The focuser surprised me because my old Astro-Tech RC scope came with the bottom of the line GSO crayford, and that's what I expected here, given the product pics on Highpoint, but when I opened the box I noticed this one came with the better and newer GSO focuser, the linear bearing crayford. It's no Moonlite, but it'll do.
I spent no time at all adding the ZWO EAF autofocuser, the 2nd generation model that's powered off the USB and doesn't require the 12v dc line in. This has been sitting on my workbench for months, waiting for a scope to autofocus! I'm testing it out right now in Ekos (on the screen in the background). That's my William Optics 50/200mm guide scope + ZWO ASI120MM-S camera attached to the Apertura behind the focuser.
The Apertura came with a really nice red-anodized Vixen-style dovetail bar--13"/330mm long. Perfect.
Of course, an hour after UPS dropped it off it started raining--a full on summer downpour.
I'll test things out when we get some clear skies. I'm still waiting for a coma corrector--it seems there isn't one Baader coma corrector Miii anywhere on this planet for sale. I'm on hold until late June for more stock, so it may be July before I get some serious imaging out of the Apertura 8" Newtonian. There is a much less expensive (around $100) Apertura coma corrector, which I may try.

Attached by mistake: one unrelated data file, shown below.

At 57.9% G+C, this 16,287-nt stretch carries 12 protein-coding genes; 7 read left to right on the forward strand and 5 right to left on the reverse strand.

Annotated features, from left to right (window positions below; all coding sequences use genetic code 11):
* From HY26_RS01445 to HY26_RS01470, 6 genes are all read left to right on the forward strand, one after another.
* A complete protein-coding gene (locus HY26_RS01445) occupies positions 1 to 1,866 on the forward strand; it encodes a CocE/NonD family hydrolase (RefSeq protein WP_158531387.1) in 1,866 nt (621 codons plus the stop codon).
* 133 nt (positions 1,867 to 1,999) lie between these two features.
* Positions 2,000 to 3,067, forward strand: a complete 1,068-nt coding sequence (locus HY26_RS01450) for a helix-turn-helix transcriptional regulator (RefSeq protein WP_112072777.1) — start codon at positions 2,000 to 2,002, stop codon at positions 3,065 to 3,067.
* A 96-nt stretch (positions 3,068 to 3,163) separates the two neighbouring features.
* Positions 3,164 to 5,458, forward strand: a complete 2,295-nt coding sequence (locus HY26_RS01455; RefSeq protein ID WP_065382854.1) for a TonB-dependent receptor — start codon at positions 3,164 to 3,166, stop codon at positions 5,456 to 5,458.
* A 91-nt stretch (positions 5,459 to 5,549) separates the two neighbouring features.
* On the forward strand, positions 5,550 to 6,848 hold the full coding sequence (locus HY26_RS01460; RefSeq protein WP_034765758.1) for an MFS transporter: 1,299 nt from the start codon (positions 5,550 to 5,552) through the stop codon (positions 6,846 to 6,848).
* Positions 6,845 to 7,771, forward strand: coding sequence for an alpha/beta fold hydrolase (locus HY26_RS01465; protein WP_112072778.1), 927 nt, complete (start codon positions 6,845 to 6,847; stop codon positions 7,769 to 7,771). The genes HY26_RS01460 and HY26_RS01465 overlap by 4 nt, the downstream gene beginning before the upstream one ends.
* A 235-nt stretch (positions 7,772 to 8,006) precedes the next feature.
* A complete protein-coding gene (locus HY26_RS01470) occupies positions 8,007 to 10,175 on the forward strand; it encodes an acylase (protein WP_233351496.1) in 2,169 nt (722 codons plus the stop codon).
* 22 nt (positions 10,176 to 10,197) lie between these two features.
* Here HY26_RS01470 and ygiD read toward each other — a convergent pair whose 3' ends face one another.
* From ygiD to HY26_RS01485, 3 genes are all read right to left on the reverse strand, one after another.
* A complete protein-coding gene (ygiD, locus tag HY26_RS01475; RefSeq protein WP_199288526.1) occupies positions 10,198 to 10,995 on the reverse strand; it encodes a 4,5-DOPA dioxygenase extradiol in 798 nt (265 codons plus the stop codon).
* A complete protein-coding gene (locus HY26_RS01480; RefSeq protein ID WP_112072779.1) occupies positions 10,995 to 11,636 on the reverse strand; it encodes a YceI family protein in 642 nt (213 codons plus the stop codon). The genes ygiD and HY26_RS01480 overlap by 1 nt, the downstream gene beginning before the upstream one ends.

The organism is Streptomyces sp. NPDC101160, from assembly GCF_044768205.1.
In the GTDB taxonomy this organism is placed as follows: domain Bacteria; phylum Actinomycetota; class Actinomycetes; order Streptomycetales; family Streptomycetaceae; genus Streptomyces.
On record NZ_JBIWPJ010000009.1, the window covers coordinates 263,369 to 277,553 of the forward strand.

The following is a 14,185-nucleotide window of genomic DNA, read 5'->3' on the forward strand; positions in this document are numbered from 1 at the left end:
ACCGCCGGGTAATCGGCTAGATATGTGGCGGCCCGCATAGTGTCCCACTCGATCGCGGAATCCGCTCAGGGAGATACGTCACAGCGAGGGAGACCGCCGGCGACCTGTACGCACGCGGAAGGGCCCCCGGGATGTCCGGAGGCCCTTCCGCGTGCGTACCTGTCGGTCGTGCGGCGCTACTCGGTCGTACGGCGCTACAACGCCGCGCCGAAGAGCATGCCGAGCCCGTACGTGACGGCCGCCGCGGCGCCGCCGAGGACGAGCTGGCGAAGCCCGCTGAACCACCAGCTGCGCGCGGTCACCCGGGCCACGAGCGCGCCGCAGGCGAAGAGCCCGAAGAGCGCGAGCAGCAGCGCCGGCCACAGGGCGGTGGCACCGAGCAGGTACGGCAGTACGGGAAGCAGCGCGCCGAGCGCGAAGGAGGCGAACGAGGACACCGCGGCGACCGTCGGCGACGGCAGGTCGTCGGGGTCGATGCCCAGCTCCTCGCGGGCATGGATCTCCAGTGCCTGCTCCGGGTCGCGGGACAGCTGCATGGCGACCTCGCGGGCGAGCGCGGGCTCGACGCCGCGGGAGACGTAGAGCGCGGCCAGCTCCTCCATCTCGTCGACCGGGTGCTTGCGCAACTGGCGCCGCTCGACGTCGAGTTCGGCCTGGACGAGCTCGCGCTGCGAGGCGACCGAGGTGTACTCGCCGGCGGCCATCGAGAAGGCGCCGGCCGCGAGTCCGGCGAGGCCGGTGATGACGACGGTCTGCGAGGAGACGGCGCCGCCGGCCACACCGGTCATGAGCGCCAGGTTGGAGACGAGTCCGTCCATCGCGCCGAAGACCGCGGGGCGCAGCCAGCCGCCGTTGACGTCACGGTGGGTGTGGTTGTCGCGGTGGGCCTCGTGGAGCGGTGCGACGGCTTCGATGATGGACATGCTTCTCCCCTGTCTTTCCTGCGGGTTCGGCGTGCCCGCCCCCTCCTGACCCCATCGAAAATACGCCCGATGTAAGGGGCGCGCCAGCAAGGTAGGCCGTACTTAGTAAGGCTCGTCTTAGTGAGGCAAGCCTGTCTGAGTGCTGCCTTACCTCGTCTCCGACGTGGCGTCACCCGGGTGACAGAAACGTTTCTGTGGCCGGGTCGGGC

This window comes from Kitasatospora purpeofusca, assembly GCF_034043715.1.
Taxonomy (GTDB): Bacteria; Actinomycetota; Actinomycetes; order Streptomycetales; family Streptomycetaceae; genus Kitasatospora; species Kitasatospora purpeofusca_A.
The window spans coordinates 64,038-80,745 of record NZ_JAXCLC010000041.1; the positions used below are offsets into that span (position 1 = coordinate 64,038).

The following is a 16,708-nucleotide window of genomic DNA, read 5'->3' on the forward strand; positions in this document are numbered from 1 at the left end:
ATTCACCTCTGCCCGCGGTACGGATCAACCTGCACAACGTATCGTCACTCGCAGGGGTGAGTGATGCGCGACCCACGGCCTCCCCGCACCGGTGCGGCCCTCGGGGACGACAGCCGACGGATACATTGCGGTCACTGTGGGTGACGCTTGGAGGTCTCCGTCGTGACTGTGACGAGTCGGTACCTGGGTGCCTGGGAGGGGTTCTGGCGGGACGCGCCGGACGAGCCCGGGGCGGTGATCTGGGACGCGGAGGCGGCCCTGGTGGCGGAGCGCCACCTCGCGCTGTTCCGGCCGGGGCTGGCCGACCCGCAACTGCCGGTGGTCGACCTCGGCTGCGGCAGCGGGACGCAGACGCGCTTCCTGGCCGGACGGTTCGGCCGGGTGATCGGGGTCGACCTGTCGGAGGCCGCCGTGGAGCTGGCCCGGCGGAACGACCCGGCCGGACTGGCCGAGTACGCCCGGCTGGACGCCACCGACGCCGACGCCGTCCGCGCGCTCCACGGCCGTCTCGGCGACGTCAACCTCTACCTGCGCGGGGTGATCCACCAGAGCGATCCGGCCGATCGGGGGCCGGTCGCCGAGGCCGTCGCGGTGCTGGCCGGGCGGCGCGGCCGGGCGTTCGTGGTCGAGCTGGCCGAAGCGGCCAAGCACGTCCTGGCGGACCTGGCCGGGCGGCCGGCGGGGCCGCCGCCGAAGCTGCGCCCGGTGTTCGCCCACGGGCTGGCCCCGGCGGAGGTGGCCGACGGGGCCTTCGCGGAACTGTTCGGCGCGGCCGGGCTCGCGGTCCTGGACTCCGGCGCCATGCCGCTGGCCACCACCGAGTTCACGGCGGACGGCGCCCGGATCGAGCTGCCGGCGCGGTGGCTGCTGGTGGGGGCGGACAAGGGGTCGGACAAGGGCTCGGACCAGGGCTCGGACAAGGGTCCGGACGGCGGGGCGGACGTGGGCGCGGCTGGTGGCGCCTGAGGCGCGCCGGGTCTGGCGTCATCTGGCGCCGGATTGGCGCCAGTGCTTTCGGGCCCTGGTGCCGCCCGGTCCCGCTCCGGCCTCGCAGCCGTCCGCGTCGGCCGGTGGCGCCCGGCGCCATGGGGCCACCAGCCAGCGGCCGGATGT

Link to Highpoint Scientific: Apertura 8" f/4 Imaging Newtonian OTA - 8F4N
Astrophotography relies on many stacked images of the same target in the night sky, anywhere from 20 to over a hundred or more, all merged together with sophisticated algorithms to form one image. The purpose of stacking is to shift the SNR—Signal to Noise Ratio—to our advantage, so that there is more signal (nebula, galaxy) and less noise (light pollution, read noise, etc.)
Part of that stacking process involves calibration frames, which provide additional data in the stacking process for reducing noise, including read noise, thermal noise, removing dust on the sensor, vignetting, uneven field illumination, and other stuff we don't want in the final image.